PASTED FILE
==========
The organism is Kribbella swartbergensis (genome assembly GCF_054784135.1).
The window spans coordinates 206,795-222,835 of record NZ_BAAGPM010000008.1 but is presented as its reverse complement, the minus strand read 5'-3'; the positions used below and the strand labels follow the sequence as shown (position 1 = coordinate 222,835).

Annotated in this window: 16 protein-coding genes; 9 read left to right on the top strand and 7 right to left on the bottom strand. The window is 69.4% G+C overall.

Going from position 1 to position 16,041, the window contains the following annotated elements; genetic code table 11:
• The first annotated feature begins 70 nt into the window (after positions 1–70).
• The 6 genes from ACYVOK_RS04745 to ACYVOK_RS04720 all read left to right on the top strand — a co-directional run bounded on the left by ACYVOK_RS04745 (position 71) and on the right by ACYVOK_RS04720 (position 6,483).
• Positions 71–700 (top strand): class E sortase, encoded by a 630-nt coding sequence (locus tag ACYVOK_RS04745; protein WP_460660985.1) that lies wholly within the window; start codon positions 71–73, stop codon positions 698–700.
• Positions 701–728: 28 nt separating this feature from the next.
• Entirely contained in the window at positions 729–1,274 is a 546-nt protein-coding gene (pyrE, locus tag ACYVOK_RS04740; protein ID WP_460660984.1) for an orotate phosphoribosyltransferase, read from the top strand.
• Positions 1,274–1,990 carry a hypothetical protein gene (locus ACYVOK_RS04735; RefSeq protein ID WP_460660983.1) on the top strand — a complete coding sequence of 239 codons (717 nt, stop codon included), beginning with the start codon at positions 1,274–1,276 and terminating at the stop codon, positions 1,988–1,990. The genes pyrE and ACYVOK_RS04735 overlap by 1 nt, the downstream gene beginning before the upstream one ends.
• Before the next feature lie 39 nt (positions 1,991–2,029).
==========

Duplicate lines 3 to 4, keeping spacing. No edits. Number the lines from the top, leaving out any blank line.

Annotated in this window: 16 protein-coding genes; 9 read left to right on the top strand and 7 right to left on the bottom strand. The window is 69.4% G+C overall.

Going from position 1 to position 16,041, the window contains the following annotated elements; genetic code table 11: